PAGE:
I Corinthians 15:1-2 “Now I would remind you, brothers, of the gospel I preached to you, which you received, in which you stand, and by which you are being saved, if you hold fast to the word I preached to you…”
Homeschooling is hard. Yes, it is fun and rewarding and interesting and I am so thankful for this calling upon my life. But honestly, it is hard work. Though I love hanging out with my kids every day and they bring smiles and delight to my heart, it can be challenging to have them underfoot all the time. There are moments when I want to scream, tear my hair out, or break down and sob. It isn’t just homeschooling that is hard. This whole parenting thing is a monumentally challenging endeavor.
One morning a few weeks ago when I was trying to begin school for the day, and so had a book in hand and my two older children settled on the couch and ready, I heard a suspicious sound from my kitchen. When I arrived there, I had to pull my toddler out of the pantry where he was chugging down decorating sprinkles, then back in the living room I discovered that I needed to change the baby’s diaper and on the way I stepped on a lego (seriously… ouch). I returned to find my toddler back in that pantry. After cleaning up that mess, my older two had to be dragged out of what they had begun to do back to the couch to start our reading.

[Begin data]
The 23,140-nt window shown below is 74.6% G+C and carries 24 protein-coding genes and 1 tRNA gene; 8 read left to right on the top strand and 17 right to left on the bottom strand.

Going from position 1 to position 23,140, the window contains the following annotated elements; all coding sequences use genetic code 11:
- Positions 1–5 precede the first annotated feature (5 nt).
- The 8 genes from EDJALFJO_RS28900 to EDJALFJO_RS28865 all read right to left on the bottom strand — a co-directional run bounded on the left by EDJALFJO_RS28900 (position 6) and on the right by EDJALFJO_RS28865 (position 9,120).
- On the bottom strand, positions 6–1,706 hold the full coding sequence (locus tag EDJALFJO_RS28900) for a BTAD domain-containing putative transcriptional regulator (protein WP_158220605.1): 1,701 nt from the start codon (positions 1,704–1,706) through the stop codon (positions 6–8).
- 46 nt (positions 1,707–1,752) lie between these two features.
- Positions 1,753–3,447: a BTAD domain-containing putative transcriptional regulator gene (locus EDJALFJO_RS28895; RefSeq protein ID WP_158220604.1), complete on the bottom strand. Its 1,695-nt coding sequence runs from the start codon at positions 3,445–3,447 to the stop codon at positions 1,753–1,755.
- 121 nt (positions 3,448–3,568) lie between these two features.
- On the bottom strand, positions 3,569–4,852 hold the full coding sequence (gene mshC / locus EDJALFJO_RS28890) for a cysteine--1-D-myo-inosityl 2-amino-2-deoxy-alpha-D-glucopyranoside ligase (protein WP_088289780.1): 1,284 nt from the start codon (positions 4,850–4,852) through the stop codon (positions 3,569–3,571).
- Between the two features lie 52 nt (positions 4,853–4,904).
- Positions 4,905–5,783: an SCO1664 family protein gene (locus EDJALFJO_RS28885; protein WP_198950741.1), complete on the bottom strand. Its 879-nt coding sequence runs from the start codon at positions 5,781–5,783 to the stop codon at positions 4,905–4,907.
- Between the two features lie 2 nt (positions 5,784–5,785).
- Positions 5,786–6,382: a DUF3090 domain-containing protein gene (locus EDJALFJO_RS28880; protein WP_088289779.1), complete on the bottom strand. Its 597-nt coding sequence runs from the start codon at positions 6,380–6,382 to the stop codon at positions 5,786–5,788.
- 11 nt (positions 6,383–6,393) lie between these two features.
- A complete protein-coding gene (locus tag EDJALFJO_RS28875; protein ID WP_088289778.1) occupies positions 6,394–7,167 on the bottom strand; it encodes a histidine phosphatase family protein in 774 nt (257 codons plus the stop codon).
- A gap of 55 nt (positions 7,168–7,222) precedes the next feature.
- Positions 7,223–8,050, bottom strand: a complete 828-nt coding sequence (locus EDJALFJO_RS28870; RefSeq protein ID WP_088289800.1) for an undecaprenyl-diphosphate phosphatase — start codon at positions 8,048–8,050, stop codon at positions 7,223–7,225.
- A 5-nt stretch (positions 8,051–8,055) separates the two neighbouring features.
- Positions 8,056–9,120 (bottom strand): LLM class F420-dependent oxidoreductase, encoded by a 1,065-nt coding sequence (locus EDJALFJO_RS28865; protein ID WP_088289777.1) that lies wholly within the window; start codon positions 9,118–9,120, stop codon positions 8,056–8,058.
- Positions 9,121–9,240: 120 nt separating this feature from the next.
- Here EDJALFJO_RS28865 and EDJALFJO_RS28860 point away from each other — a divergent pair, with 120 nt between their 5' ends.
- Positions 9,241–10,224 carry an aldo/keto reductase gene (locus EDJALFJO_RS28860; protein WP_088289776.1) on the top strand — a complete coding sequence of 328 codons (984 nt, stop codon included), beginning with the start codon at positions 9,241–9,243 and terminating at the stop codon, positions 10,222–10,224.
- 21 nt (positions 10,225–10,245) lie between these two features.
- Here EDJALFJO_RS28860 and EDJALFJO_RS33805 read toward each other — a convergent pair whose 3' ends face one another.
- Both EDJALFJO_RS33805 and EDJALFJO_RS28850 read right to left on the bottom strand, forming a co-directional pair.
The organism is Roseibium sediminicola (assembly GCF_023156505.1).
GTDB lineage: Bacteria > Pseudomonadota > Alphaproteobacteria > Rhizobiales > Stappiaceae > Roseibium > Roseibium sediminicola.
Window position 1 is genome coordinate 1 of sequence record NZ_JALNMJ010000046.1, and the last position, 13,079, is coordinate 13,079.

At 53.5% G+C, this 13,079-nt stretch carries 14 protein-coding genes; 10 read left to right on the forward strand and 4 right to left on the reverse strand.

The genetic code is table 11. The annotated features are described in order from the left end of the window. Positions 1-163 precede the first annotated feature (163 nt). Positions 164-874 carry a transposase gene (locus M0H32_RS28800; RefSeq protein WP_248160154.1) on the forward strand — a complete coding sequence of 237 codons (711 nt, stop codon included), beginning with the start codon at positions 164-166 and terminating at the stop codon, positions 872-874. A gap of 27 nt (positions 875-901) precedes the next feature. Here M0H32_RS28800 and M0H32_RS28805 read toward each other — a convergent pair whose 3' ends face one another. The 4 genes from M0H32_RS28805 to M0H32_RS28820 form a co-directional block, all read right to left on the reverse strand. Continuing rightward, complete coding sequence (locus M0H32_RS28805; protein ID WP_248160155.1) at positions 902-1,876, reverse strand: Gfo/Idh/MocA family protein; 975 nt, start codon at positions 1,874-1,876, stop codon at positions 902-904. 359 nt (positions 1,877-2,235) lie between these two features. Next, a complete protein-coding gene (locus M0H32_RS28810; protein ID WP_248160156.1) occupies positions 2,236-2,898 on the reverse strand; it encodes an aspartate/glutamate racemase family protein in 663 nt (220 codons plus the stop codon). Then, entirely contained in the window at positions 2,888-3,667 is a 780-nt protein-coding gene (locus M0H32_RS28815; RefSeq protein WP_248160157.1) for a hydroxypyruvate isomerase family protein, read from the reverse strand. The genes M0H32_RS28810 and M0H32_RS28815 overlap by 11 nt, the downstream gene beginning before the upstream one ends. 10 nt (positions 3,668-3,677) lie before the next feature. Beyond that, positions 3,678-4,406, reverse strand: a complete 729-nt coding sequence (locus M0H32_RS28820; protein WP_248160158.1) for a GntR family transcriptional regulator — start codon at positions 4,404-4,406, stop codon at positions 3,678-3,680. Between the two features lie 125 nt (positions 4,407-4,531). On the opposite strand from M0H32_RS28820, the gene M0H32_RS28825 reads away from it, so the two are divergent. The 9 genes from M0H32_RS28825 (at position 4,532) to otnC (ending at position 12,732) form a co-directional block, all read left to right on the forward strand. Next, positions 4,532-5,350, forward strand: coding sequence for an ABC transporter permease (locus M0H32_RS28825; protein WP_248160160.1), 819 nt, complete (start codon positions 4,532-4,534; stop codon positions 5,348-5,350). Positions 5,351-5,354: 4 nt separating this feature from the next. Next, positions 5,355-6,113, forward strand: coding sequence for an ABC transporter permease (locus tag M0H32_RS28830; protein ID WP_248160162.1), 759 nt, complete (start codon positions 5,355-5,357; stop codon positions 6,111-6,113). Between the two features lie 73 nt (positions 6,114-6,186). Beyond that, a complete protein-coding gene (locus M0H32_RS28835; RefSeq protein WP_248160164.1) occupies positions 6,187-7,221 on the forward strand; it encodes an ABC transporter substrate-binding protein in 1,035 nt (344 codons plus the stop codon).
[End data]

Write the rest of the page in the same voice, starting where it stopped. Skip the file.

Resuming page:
Little episodes like this happen every day. Sometimes several times in a day. Closets I just cleaned and reorganized get dismantled by my two year old. My four year old tracks mud throughout my freshly mopped kitchen. My six year old has no thought whatsoever to clean up one game before getting out the next. Then there are days full of disobedient, rebellious, selfish, angry hearts (and I’m not just talking about the kids here!) that are full of misery, tears, and frustration.
There are days when I feel like giving up.
Two months ago, at the local homeschool convention, I went to a seminar “Preschoolers and Peace,” taught by Kendra Fletcher. She asked a very good question that I have been pondering ever since: “How would your day be different if you lived out of the grace of the gospel?”
This question reminds me of the book A Gospel Primer for Christians by Milton Vincent a friend gave me a few years ago. In it, the author exhorts believers to preach the gospel to themselves every day. He wrote a poem that beautifully and powerfully lays out the truths of the gospel and every time I read it, I am blessed.
Milton Vincent says, “Over the course of time, preaching the gospel to myself every day has made more of a difference in my life than any other discipline I have every practiced” (p 6).
So how can being daily reminded of the gospel and living out of its grace make a difference in the day of a homeschool mom?
1. Instead of blowing up at my children who complain, spill, and/or destroy, I am reminded of the power that is available to me through the Holy Spirit who raised Jesus from the grave and is able to grant me the patience to relate to my children with kindness and peace.